A woman wearing an apron is looking at a recipe book and has a cutting board on the counter and some vegetables while she rolls two dice with flame and smiley face sides

IBS Flares Are Not Always Predictable

What is that saying? "Make plans, and the universe will laugh at you?" Well, today, I learned that when I try to predict my IBS food flares, they will inevitably change. I've had IBS for 4 years, and I came into this diagnosis with the understanding that knowledge was power. I can safely say that it is, except for when I try to use that knowledge to control my diagnosis.

In the past, I have always tried to note what foods trigger my IBS and work to avoid those. I refuse to avoid some, like onions and garlic, because I love cooking with them. Others, like bell peppers or tomatoes, can occasionally cause issues. And then there are ingredients that I am afraid to try, like tofu, because I don’t know how I'd react. I had knowledge of what bothered me, but that knowledge didn’t always seem to help. I had to approach a new recipe with the thought that the ingredients might make me have an IBS flare at school or work and I had to weigh whether I was okay with that – usually, I didn't want to risk it.

IBS issues with eating a new recipe

I want to continue with my daily schedule while planning to eat a lunch made at home and be sure that the ingredients I choose for the day won’t cause any issues. I only cook with garlic and onions when I am home and have no plans to go anywhere since I can predict what will happen. However, there are multitudes of ingredients that I do not have a handle on yet. So instead, I am met with uncertainty every time I cook.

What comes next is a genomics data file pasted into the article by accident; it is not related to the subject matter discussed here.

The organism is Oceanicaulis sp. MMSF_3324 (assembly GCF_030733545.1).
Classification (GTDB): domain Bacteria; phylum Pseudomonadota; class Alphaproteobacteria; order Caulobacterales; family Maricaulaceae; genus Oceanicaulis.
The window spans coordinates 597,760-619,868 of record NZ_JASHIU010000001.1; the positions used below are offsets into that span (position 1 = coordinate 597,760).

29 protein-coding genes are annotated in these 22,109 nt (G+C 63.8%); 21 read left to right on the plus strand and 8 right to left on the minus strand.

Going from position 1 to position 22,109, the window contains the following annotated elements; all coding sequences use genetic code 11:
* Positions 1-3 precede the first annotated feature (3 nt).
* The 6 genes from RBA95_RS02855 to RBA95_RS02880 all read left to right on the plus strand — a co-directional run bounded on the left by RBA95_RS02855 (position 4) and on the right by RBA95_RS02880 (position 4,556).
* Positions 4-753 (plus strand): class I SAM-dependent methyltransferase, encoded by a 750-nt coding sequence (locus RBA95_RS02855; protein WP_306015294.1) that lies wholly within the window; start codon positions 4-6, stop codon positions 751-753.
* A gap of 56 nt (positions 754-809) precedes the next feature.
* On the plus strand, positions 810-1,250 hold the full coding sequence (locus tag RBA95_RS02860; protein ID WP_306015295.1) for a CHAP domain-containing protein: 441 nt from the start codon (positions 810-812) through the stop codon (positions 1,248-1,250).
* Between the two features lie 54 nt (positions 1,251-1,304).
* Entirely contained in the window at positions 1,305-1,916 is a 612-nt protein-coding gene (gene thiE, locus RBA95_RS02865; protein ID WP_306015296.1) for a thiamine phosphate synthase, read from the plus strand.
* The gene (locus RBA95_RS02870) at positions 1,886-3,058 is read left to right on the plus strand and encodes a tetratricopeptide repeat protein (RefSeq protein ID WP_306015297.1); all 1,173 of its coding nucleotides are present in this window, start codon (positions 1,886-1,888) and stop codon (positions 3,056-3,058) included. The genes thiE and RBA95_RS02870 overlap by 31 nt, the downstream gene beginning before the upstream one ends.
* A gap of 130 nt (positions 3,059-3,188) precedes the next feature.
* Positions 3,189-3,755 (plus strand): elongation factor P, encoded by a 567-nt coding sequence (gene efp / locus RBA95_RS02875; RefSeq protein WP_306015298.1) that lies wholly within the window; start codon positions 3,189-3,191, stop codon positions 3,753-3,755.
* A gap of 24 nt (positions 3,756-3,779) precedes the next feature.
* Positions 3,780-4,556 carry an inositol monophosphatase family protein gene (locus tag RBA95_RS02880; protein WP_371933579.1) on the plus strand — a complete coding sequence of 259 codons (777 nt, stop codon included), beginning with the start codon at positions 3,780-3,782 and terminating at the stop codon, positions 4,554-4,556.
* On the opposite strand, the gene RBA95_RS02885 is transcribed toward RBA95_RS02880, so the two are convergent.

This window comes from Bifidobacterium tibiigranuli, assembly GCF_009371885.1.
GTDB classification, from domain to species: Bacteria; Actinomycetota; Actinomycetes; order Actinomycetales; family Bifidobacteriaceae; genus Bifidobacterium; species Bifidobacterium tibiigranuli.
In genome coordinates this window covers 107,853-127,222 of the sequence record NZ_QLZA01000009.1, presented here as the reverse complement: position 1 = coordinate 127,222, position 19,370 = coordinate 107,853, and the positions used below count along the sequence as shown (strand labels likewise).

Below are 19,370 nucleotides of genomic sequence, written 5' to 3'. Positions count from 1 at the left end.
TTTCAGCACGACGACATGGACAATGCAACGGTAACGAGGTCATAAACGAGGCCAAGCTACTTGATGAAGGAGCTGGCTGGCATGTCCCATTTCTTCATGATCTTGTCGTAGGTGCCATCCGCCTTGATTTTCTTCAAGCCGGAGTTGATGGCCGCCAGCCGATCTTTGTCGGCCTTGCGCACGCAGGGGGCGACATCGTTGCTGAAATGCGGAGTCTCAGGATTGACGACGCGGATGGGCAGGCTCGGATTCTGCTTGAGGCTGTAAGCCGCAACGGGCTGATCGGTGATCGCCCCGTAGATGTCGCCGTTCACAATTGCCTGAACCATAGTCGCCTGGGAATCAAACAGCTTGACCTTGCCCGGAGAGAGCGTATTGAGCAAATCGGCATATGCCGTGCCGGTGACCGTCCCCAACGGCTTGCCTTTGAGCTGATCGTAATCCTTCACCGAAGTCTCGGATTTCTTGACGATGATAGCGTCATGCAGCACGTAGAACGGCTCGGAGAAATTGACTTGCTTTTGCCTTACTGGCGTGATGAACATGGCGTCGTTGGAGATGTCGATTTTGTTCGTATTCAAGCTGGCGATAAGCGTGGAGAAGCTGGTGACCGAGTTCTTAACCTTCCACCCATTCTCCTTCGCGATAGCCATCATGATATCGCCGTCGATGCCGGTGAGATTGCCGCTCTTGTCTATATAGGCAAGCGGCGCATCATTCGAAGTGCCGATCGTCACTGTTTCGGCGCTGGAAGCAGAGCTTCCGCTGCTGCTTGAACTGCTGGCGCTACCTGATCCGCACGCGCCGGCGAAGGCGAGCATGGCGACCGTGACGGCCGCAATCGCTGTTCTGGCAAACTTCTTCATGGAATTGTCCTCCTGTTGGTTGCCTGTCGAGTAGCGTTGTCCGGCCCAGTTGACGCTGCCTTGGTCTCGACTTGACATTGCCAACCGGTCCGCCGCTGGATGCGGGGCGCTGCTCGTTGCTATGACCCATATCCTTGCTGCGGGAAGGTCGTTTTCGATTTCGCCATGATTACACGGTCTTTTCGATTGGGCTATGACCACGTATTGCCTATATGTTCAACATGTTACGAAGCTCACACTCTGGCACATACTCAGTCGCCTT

For instance, I wanted to try out a new recipe that I found on TikTok, but I had to wait until spring break arrived, just in case something went wrong. The recipe was from a creator called BakedByMelissa, and it was her Green Goddess salad. As I was cooking, I realized that I didn’t know how my body would react to the waxy outside of the cucumbers or the large assortment of raw vegetables in my bowl. Luckily everything was fine, and the recipe was fantastic (for someone who doesn’t like salads, this was amazing). But I still can’t enter a new recipe without some sense of nervousness.

I used to love cooking and trying new recipes, but lately, I seem to be avoiding trying anything new. If I do try something new, I usually stick to Asian recipes since they tend to have ingredients that I know work for me. But sometimes I want to try different cuisines that happen to use new ingredients.

Can I do anything to fix unpredictable IBS?

Yes, I think there is a way to at least reduce my anxiety regarding new recipes. Usually, I try to plan my meals on a calendar or on a sticky note of some sort. Adding stickers to the meals on my calendar can give me a good idea of what made my stomach happy and what didn’t, without focusing too much on individual ingredients or the results.

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